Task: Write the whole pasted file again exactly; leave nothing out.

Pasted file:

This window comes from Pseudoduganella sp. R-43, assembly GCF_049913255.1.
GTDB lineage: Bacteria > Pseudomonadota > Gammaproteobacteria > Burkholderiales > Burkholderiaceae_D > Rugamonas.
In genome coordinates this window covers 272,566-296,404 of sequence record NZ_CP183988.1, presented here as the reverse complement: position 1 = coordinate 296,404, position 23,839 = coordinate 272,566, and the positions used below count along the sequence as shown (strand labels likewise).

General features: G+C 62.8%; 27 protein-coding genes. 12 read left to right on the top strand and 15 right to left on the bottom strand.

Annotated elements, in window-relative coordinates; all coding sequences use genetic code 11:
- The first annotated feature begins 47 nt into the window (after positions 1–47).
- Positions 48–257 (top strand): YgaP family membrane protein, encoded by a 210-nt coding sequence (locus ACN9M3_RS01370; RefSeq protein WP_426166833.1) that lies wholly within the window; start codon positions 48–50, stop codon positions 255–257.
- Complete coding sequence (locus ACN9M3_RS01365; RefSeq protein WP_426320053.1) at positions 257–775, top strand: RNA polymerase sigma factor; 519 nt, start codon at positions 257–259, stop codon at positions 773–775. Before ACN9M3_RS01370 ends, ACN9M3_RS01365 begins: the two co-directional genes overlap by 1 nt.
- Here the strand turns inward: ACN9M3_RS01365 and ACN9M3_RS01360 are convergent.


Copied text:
This window comes from Pseudoduganella sp. R-43, assembly GCF_049913255.1.
GTDB lineage: Bacteria > Pseudomonadota > Gammaproteobacteria > Burkholderiales > Burkholderiaceae_D > Rugamonas.
In genome coordinates this window covers 272,566-296,404 of sequence record NZ_CP183988.1, presented here as the reverse complement: position 1 = coordinate 296,404, position 23,839 = coordinate 272,566, and the positions used below count along the sequence as shown (strand labels likewise).

General features: G+C 62.8%; 27 protein-coding genes. 12 read left to right on the top strand and 15 right to left on the bottom strand.

Annotated elements, in window-relative coordinates; all coding sequences use genetic code 11:
- The first annotated feature begins 47 nt into the window (after positions 1–47).
- Positions 48–257 (top strand): YgaP family membrane protein, encoded by a 210-nt coding sequence (locus ACN9M3_RS01370; RefSeq protein WP_426166833.1) that lies wholly within the window; start codon positions 48–50, stop codon positions 255–257.
- Complete coding sequence (locus ACN9M3_RS01365; RefSeq protein WP_426320053.1) at positions 257–775, top strand: RNA polymerase sigma factor; 519 nt, start codon at positions 257–259, stop codon at positions 773–775. Before ACN9M3_RS01370 ends, ACN9M3_RS01365 begins: the two co-directional genes overlap by 1 nt.
- Here the strand turns inward: ACN9M3_RS01365 and ACN9M3_RS01360 are convergent.